The bees were pretty relaxed, given that we’d just cut down the branch they’d chosen.
Tricia said this was the biggest swarm she’d seen – twenty-five to thirty thousand bees.
Success. They are off to frolic in the kanuka above Karori.
Hmm… twenty one boards into a twenty five mm tube, with quarter mm clearances? I think I might mock that up with paper and cardboard, just to check nothing clashes.
So old school.
And then I’ll get all the circuit boards made and bits 3D printed and it’ll all just fit together, right? RIGHT?
[EDIT, eight hours later – Yeah, I’m really glad I did this before ordering the boards… ]
I was helping someone to unload the dishwasher at work…
Her: “Thanks for helping.”
Me: “No problem, I like easily achieved tasks with clear outcomes.”
Her: “So why do you work in policy then?”
Me: “umm… I’ll get my coat.”
Which is a long-winded way of saying, for those who don’t know yet, I’ve left MPI and I’m now working for MBIE, managing their investments in materials and manufacturing research.
Andrea’s sister & niece, Johanna’s book on foraging, and the flowers in our garden were featured in this week’s episode of Topp Country, streamable from the TVNZ site (ours is the middle section, not the lavender or the roses).
For those of you outside of NZ, the Topp twins are country singers, activists, and comedians. They’re NZ icons.
And I’m going to try nasturtiums and fuschias in an omelette, once summer comes around again.
They were bomb-proof. You could kick these across the room and you’re more likely to hurt your foot than the drivers. There were not, however, sufficiently dust-proof. The two that were used in people’s pockets or bags worked fine; the three that were on bikes all died due to dust in the switch.
- Power a metre of LED strip, 30 LEDs on the strip, at low brightness for eight hours, so about 10 Watt-hours of battery.
- Simple battery management, so protected Li-ion cells, Nitecore 16340 cells, three off.
- Display FastLED noise8 patterns from a physically small microcontroller, so a Teensy 3.1.
- Run strips reliably, so power the strips with a steady 5 Volts from a dinky UBEC and feed data to the strips at 5 Volts so a 74LVC245 level shifter.
- Bomb-proof, so a metal case and locking mini-XLR connectors with cable clamps.
- Mechanically, these were solid. Metal boxes rule.
- The cables survived unscathed. The REAN mini-XLR connectors have the best cable clamps that I have found. If you want, you can use these drivers as poi, the connection is that good.
- The strips survived unscathed. For the joints between cable and strip, two things work for me. Firstly, cover the solder joints in flexible, rubbery adhesive. I used silicone bathroom sealant, other people use E6000. Secondly, cover the glue in lots of heat-shrink. Preferrably the adhesive-lined stuff. I like to build up the diameter of the cable to match the strip, so the outer heatshrink can grip both cable and strip. And do this before the sealant sets, so the shrinking squeezes around the solder joints.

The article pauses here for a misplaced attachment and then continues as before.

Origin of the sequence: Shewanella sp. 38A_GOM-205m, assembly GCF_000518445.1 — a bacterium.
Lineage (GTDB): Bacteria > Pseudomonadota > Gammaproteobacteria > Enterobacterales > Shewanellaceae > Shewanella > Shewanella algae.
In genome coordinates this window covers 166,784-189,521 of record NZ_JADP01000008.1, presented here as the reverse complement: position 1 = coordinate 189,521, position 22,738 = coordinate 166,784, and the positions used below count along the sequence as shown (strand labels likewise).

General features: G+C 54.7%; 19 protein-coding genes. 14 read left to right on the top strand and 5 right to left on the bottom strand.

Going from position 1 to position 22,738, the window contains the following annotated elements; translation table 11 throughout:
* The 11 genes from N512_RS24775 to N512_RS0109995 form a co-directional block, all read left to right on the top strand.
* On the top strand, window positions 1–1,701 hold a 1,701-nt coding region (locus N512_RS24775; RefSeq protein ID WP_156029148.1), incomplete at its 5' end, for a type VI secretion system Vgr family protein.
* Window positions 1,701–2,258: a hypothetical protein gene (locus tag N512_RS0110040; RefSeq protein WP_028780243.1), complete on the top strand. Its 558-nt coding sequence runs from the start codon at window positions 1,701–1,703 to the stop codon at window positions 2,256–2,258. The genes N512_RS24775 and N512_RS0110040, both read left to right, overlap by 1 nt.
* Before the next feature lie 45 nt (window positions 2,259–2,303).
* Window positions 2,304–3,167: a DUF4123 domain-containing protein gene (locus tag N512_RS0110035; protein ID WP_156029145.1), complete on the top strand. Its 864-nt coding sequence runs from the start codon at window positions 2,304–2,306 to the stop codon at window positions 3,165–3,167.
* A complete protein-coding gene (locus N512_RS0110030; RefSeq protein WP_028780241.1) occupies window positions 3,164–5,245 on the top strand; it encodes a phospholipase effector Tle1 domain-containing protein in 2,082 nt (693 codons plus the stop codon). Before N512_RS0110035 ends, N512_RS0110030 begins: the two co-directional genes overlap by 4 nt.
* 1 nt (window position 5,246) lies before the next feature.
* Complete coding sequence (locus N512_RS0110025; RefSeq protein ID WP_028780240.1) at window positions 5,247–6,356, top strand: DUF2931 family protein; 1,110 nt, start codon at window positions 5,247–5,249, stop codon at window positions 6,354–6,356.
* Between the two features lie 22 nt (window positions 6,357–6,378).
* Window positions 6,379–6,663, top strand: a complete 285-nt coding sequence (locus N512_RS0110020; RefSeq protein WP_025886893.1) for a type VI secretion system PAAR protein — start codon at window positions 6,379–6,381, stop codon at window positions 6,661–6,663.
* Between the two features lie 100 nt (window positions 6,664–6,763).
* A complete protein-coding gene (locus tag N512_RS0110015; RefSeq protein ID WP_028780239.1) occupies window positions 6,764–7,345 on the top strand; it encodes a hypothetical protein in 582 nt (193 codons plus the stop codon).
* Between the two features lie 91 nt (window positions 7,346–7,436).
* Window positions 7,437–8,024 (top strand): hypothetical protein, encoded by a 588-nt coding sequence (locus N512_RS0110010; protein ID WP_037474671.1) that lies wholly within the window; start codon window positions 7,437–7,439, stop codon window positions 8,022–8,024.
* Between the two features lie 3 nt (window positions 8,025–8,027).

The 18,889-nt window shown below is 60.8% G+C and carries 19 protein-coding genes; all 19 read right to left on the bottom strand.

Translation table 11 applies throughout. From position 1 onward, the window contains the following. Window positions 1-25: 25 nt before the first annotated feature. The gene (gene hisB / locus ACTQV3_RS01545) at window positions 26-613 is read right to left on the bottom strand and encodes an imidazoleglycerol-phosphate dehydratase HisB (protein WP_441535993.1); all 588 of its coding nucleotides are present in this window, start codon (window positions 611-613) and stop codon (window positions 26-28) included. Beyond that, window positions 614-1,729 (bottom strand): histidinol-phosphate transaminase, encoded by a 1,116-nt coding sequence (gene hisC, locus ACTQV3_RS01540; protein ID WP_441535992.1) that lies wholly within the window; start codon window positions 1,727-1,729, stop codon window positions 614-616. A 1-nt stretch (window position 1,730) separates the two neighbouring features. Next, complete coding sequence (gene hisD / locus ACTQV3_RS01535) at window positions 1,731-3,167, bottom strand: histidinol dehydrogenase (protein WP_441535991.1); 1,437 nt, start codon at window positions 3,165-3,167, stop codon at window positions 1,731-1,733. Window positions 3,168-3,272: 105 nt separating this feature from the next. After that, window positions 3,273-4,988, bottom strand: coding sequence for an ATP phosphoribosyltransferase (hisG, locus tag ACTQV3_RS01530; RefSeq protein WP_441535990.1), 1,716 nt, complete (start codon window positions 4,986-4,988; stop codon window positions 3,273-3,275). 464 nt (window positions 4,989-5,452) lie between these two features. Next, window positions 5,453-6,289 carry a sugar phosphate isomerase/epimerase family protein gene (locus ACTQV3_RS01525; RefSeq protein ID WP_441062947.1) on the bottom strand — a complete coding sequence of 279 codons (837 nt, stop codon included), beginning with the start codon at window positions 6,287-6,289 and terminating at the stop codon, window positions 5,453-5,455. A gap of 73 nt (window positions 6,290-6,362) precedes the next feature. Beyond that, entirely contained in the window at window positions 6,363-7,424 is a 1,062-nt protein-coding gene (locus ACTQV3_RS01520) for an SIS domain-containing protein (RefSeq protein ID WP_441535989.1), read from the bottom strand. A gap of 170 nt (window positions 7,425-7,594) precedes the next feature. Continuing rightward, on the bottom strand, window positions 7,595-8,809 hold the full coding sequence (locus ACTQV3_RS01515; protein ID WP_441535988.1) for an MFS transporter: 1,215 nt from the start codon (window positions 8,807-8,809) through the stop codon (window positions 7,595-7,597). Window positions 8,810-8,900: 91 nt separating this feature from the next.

What needs to be improved in the next version
(Of course there will be a next version.)
- Dust-proofing: I’ll put them in a zip-loc plastic bag.
- Better charging: These require the cells to be removed for charging. That’s a pain with one driver and I made five. I’ll be exploring charging in place via USB (e.g. using Onehorse’s high power Teensy add-on charger should allow for charging in three hours). This would also allow the use of power from an external USB battery.
- Better power architecture: UBECs are good if you want to run the 5 Volt strips at full whack, but for anything wearable or battery powered, I’m always dropping the brightness down. Hence putting all the cells in parallel and driving the strips directly is the way to go.
- Making sure the microcontroller is always controlling the LED strip: A frequent failure mode for me in other projects runs like this: on startup, the microcontroller takes 100 milliseconds to power on, set up all the software objects in sequence, and start issuing commands to the LED strip. The LED strip starts instantly on power up and flashes to fully power, drawing enough power to damage the UBEC or sag the battery to the power where the microcontroller browns out. This is more of a problem with longer strips than this application, but I find myself holding my breath each time I turn one of. The solution is a MOSFET between battery and strip, controlled by the microcontroller. That way, the strip is not powered up until the microcontroller is ready to control it.
- A better switch: Dust-proof, of course, but also less prominent. These large switches were easy to find with your fingers if they were deep in a pocket. They were also far too easy to switch accidentally, just by random jostling.
- A better indicator LED: Using an indicator LED in the switch has an unexpected failure mode – the indicator LED can come on when power is reaching the switch but not getting past it. Thus the switch lights on when everything but the switch off. Also, illuminated switches are annoyingly large. I’m thinking that the indicator LED should be separate from the switch and controlled by the Teensy. If I use a red & green combined LED, then that could also report battery status.
- Better sockets: I’m in two minds about this. I love the mini-XLR form factor. It’s small, the connectors are grabbable, and they lock, meaning you can’t pull them out accidentally. However, they lock, meaning if you do catch the cable on something, they won’t release and something else will break. And the female sockets are huge. I’ve yet to find the perfect connector here.